As a planet hunter falters, a new spacecraft takes flight

Summary:Big week for NASA last week. The Kepler space telescope, the most prolific exoplanet detector ever, is paralyzed. Meanwhile, the Dream Chaser spacecraft is prepping for its first test flights.

Last week, Sierra Nevada Corporation’s Dream Chaser spacecraft (pictured) arrived at NASA to begin its first test flights. It’s one of three vehicles being developed for NASA’s Commercial Crew and Cargo Program, which will launch astronauts to the International Space Station and elsewhere in low earth orbit later this decade. Wired reports.

Unlike the symmetrical capsule design of its Boeing and SpaceX competitors (which will return to earth under a parachute), Dream Chaser is a flying, lifting-body design that will land on a runway after reentry from space -- like the space shutter orbiters.

After completing its first major safety review last month, Dream Chaser left Colorado and arrived at NASA’s Dryden Flight Research Facility in California. Following reassembly and ground-based tests, the craft will begin flight testing next door on the dry lake bed at Edwards Air Force Base.

Since the space shuttle program’s retirement, the U.S. has relied on Russia’s Soyuz vehicles. NASA just paid an additional $424 million to provide transportation to the ISS through 2017.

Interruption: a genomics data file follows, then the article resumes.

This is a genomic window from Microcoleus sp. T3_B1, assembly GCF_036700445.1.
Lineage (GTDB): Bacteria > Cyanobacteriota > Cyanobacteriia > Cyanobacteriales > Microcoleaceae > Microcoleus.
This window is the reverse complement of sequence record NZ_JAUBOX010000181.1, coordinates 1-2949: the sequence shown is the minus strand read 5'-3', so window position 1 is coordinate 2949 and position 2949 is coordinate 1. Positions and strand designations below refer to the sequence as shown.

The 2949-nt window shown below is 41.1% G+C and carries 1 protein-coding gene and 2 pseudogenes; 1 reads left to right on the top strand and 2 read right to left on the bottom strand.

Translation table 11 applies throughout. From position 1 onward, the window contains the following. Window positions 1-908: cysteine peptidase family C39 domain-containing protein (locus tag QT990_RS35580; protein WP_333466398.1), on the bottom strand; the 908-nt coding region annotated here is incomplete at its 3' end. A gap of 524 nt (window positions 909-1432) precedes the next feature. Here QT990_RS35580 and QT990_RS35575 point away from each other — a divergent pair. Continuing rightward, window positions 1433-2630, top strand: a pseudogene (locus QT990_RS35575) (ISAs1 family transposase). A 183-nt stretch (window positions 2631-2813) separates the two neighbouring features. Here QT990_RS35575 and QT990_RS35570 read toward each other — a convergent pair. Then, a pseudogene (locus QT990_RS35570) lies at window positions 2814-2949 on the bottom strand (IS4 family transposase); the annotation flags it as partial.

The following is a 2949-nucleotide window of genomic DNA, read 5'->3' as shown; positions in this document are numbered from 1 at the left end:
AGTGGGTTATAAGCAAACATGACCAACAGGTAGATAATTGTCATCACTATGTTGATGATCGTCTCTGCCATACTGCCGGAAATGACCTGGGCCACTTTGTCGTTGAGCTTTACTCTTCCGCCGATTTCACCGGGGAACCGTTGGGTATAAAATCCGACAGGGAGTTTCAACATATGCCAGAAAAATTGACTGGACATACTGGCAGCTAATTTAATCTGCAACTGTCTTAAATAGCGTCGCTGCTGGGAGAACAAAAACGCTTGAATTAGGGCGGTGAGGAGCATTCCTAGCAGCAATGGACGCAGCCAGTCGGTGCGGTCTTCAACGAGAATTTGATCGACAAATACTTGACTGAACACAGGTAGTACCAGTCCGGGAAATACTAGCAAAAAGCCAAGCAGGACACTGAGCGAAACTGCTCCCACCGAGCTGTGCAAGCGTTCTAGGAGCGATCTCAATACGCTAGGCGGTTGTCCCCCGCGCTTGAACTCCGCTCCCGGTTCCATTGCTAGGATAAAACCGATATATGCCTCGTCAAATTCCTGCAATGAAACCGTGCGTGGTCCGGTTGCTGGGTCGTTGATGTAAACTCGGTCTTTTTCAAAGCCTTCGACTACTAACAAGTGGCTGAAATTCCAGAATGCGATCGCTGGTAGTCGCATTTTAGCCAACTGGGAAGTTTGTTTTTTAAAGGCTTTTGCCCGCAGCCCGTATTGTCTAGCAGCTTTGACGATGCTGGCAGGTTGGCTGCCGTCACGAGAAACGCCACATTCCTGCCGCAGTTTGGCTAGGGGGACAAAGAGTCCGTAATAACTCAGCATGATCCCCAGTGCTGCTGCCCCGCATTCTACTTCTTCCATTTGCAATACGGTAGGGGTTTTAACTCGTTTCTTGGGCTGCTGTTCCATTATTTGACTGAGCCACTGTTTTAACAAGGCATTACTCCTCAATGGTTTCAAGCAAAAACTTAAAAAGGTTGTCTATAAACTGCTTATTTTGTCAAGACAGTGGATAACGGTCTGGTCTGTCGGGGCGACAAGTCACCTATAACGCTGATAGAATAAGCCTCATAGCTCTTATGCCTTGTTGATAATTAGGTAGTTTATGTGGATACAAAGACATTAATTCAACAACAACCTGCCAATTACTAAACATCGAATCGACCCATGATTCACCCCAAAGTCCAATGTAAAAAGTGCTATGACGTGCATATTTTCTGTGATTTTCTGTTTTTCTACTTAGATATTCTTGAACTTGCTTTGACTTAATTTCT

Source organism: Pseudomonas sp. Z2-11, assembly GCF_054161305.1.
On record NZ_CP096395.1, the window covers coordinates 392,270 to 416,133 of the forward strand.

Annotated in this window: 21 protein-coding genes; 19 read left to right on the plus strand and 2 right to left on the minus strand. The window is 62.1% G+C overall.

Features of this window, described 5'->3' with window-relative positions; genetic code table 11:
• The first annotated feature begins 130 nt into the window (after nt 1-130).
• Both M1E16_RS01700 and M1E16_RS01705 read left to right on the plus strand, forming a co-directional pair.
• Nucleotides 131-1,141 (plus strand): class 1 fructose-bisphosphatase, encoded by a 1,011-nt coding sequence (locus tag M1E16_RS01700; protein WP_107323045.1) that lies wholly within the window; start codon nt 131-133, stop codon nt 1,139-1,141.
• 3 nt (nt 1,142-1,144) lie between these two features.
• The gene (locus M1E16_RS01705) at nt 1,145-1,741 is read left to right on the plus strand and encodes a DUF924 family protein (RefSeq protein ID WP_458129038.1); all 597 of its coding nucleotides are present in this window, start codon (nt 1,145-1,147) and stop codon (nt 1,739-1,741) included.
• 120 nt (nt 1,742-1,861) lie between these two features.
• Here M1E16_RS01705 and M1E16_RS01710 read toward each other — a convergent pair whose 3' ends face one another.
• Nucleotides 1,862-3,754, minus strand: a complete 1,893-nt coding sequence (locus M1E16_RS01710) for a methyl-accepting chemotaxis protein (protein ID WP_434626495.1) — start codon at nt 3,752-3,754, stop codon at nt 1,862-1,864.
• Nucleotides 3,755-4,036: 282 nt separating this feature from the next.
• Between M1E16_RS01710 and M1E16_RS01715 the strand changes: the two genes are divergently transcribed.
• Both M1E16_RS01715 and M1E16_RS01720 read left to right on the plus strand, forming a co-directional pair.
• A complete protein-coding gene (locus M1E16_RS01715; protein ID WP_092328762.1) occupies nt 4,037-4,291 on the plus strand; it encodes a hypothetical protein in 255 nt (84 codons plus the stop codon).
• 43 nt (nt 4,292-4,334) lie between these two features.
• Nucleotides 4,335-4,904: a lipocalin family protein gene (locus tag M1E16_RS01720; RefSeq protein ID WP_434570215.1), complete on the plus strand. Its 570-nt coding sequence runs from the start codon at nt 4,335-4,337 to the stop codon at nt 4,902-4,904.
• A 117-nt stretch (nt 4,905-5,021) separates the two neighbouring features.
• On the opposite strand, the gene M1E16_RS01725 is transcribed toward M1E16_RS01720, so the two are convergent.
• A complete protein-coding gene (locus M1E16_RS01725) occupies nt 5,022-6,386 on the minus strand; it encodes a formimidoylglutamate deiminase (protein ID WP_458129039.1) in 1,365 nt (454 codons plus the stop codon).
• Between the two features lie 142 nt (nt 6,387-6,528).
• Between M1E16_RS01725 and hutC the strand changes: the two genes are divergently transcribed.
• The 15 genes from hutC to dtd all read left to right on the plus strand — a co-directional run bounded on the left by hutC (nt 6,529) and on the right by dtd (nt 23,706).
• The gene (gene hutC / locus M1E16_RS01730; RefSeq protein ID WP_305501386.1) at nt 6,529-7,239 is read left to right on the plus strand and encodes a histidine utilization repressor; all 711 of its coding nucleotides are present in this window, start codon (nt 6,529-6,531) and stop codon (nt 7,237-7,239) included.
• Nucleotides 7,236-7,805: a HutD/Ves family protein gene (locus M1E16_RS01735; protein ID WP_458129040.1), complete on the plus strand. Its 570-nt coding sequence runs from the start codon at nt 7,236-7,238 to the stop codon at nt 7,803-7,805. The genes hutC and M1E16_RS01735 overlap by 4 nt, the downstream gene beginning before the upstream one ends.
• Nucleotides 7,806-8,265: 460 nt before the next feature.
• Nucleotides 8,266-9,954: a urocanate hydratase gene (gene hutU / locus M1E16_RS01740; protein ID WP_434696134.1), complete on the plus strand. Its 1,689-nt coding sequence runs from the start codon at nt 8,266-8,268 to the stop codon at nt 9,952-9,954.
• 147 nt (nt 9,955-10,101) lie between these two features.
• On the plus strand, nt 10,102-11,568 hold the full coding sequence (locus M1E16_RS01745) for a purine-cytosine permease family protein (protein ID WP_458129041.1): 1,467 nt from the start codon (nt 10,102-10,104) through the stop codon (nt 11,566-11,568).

Meanwhile, NASA’s Kepler space telescope is paralyzed! Last week, officials announced that a crucial wheel is malfunctioning, and the craft put itself into safe mode, pending a repair that many say is unlikely to happen.

With more than 2,700 candidate planets identified and 132 confirmed since its 2009 launch, Kepler revolutionized scientists' appreciation of exoplanets (planets that orbit other stars), Los Angeles Times reports. Its 3.5-year mission was extended last year through 2016.

The telescope works by staring at a patch of sky and watching for barely noticeable dips in distant starlight. Those dips are the result of shadows cast by planets as they pass in front of their parent stars.

Four reaction wheels (pictured) point the spacecraft in the right direction. One failed a year ago, and without at least three to control the spacecraft, the $600-million Kepler is essentially useless for hunting planets. Can it be saved? We’ll know soon.

[Via Wired, Los Angeles Times, Nature]

Images: Sierra Nevada Corporation (top), NASA/Kepler/Ball Aerospace (bottom)

This post was originally published on

Topics: Innovation


Janet Fang has written for Nature, Discover and the Point Reyes Light. She is currently a lab technician at Lamont-Doherty Earth Observatory. She holds degrees from the University of California, Berkeley and Columbia University. She is based in New York. Follow her on Twitter.

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